Members of Conwy Council have voted to demolish an historic pier which has dominated the seafront in Colwyn Bay since Victorian times
They say they can't afford to take the financial risks involved in restoring the massive and derelict structure as they already face having to make huge savings.
Ian Lang reports.
Councillor Ronnie Hughes from Conwy Council says that they can't afford to put that kind of money towards the pier and that other projects have to have priority.
Conwy councillors have voted to press ahead with plans to demolish Colwyn Bay Pier.
Councillors in Conwy will be discussing the future of Colwyn Bay's Victorian Pier this morning.
There are a number of options to be considered with demolition the most radical.
It's been estimated that it would cost up to £15 million pound to restore it.
The issue has been dogged by controversy with a simmering dispute over ownership between the council and the pier's former owner Steve Hunt.
This morning a small band of pier supporters gathered outside the council chamber calling for the pier to be saved.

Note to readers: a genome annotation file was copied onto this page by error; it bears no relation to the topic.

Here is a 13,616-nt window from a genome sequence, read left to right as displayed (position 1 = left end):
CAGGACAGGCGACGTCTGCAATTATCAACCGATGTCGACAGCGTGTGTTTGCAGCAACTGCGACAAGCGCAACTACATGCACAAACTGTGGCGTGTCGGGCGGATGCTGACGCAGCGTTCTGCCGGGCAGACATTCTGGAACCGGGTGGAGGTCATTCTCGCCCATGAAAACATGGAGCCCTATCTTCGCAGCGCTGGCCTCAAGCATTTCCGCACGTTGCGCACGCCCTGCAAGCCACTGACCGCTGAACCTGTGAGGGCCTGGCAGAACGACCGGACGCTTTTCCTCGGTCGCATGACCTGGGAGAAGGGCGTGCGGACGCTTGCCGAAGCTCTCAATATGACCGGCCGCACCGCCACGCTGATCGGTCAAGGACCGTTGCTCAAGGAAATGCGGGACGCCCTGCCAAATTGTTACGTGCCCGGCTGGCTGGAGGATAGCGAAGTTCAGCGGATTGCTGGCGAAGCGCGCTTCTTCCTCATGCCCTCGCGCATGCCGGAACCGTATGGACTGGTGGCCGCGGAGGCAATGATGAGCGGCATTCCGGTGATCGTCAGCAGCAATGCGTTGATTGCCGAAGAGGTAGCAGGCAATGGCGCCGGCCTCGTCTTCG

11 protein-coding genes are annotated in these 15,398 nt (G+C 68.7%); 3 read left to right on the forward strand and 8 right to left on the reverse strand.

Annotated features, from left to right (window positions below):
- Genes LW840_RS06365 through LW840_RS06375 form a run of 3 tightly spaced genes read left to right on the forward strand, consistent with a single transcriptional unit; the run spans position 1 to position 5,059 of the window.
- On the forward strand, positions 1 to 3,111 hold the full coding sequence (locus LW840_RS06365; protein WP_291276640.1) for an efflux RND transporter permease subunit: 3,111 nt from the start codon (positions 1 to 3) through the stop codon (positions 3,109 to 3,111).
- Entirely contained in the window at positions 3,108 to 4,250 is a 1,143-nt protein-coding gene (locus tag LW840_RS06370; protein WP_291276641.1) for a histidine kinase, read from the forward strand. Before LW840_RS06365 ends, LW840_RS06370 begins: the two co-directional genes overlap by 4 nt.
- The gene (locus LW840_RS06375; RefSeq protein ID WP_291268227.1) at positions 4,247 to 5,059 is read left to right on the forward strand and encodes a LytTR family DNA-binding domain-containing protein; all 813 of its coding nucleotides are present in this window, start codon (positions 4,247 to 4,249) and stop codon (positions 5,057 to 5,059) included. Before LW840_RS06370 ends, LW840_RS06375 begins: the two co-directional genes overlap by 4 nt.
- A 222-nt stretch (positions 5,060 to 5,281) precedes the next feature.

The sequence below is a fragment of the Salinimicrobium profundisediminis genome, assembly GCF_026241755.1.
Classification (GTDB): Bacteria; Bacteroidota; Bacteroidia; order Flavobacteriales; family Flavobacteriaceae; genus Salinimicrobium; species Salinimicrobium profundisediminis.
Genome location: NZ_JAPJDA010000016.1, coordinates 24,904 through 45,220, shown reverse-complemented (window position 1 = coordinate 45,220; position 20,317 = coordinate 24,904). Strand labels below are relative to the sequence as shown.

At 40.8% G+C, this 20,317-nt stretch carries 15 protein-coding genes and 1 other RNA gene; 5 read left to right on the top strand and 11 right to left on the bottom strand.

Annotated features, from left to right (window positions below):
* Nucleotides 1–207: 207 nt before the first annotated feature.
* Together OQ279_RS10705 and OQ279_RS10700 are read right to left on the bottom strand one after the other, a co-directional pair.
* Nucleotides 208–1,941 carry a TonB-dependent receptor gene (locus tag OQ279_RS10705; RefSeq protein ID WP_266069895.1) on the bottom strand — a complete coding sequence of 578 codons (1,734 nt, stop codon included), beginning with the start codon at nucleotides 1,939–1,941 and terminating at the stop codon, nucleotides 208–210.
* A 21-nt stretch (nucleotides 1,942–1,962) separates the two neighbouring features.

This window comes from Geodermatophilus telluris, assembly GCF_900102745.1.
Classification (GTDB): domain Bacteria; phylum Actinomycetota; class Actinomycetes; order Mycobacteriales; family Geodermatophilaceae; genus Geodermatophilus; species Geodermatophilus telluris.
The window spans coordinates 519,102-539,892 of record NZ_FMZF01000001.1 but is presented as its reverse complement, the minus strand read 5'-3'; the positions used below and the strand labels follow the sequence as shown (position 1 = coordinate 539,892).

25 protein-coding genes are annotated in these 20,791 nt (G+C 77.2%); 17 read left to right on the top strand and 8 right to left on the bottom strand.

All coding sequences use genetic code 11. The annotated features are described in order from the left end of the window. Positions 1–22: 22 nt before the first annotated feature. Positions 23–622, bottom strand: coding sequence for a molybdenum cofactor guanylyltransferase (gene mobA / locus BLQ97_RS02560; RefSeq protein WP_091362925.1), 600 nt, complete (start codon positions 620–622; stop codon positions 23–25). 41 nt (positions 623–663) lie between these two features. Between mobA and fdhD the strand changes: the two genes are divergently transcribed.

A decision is due later today over the future of Colwyn Bay pier.
The pier was closed in 2008 and has stood empty since.
Many people are concerned the council will choose to demolish the landmark.
The pier was opened in 1901 and has hosted performances from the likes of Morecambe and Wise, Elvis Costello, Motorhead and Harry Secombe.
Conwy County Borough Council's plans to restore Colwyn Bay's Victoria Pier have been given a boost by the Heritage Lottery Fund.
The award of a £594,900 development grant is part of a wider £56 million regeneration of the town.
The Grade II listed pier's pavilion has hosted performances from artists as diverse as Morecambe and Wise, Harry Secombe and Elvis Costello.
Clwyd West MP David Jones has expressed his disappoinment at Conwy Council's failed Heritage Lottery bid but has raised questions over how the whole matter has been handled. "I am dismayed at this news. The pier is a worsening eyesore, which is disfiguring the Colwyn Bay seafront," he said.
"I hope that the Council will now urgently improve its funding bid and resubmit it to HLF as quickly as reasonably possible. I do have major concerns about the way this issue has been handled by the Council.
"Many people in the town have innovative ideas as to how the pier can be made to pay, so as to provide a sustainable income stream. The whole of the county now has a vested interest in the pier, so local people should be allowed to have their say."
Conwy County Borough Council has responded to the Heritage Lottery Fund's decision not to award £4.9 million to renovate Colwyn Bay's Victoria Pier.